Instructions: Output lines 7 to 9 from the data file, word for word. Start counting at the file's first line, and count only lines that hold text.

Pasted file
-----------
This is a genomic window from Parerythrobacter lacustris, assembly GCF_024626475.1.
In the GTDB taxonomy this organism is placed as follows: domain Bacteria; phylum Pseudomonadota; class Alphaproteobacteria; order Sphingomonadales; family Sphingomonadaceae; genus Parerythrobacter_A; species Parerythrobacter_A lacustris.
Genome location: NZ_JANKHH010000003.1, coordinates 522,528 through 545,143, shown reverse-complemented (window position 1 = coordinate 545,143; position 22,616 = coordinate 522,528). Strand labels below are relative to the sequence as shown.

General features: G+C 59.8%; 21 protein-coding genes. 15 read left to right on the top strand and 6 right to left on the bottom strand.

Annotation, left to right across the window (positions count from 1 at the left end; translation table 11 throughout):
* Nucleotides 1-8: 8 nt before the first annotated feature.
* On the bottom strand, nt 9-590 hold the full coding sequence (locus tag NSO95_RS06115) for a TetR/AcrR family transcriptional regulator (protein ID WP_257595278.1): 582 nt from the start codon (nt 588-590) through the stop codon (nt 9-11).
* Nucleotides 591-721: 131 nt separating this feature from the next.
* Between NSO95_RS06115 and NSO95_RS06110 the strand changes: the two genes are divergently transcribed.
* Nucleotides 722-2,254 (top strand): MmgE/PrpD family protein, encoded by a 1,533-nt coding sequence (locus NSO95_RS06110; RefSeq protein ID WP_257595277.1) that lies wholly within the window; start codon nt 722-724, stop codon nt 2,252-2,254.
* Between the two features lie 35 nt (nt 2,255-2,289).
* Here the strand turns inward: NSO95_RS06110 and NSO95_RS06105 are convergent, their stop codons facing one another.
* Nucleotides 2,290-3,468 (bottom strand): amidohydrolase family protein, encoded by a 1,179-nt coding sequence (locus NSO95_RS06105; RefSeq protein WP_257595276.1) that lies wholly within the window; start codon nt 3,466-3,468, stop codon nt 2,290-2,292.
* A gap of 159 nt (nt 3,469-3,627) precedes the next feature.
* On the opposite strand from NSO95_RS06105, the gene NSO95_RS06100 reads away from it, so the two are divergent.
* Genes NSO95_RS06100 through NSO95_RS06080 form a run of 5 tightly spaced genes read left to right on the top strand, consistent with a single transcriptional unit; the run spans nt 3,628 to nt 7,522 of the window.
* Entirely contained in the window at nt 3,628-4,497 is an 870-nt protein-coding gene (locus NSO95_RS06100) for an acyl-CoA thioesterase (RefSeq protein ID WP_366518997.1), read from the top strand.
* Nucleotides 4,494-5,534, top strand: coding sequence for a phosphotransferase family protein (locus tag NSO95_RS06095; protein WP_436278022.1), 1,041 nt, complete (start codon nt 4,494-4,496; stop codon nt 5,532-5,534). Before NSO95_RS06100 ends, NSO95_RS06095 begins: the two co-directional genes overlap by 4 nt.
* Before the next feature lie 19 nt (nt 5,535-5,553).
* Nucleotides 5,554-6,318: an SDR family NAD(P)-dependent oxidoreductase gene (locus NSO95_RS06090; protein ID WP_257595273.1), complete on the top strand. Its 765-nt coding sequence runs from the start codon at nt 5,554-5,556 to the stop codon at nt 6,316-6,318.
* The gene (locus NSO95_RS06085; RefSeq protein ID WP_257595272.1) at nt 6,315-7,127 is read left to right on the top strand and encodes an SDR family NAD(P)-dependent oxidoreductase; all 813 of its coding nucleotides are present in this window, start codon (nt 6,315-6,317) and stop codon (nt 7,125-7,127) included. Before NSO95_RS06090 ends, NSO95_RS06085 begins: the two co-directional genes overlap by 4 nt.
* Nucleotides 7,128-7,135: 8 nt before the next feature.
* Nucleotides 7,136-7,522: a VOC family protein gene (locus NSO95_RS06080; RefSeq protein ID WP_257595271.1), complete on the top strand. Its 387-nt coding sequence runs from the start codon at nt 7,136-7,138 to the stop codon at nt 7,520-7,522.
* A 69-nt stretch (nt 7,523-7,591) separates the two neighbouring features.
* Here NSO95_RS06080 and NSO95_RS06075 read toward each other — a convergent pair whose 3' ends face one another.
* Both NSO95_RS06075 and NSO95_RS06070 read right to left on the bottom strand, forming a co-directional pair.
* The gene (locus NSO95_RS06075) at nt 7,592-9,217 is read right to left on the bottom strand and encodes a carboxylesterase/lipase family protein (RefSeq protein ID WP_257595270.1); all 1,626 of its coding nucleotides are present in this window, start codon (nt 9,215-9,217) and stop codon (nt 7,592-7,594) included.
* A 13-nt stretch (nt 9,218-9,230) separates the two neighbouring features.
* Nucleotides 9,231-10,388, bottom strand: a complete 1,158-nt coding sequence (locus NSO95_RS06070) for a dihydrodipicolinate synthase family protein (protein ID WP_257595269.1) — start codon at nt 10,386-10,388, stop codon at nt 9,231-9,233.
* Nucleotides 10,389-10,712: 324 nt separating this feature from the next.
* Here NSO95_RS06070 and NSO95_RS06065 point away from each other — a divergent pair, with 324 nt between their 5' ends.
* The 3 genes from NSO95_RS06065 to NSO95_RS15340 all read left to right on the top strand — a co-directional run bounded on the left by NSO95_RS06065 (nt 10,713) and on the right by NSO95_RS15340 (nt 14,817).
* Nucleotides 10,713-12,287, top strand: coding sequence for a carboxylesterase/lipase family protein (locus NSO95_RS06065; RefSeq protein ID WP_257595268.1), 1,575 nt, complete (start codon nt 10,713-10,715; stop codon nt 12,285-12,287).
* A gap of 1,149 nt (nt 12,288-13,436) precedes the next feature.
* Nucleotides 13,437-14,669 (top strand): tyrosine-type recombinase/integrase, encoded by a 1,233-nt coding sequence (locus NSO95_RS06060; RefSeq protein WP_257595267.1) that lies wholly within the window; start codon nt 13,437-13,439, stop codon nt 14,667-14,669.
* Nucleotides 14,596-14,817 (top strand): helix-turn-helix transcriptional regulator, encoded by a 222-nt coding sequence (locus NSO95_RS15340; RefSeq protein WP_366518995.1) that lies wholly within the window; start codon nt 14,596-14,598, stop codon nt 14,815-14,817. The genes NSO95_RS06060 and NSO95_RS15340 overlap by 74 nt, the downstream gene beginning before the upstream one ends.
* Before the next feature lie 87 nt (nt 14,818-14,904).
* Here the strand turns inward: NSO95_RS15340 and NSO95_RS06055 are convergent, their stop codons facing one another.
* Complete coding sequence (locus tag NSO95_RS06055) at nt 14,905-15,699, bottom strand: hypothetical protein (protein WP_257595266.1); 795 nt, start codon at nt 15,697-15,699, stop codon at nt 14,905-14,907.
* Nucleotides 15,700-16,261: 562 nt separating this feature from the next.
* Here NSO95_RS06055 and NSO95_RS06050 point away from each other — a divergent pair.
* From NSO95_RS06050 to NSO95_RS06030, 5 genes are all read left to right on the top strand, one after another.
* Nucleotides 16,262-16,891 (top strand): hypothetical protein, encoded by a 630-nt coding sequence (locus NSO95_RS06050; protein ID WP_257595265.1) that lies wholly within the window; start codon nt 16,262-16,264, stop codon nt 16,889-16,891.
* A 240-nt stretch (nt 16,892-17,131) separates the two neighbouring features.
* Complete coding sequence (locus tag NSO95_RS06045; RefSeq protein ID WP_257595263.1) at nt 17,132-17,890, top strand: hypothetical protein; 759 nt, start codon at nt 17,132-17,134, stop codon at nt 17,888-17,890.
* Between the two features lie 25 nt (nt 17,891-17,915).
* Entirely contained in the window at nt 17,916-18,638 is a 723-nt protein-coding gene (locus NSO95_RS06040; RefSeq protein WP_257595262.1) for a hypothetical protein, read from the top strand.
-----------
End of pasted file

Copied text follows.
* On the bottom strand, nt 9-590 hold the full coding sequence (locus tag NSO95_RS06115) for a TetR/AcrR family transcriptional regulator (protein ID WP_257595278.1): 582 nt from the start codon (nt 588-590) through the stop codon (nt 9-11).
* Nucleotides 591-721: 131 nt separating this feature from the next.
* Between NSO95_RS06115 and NSO95_RS06110 the strand changes: the two genes are divergently transcribed.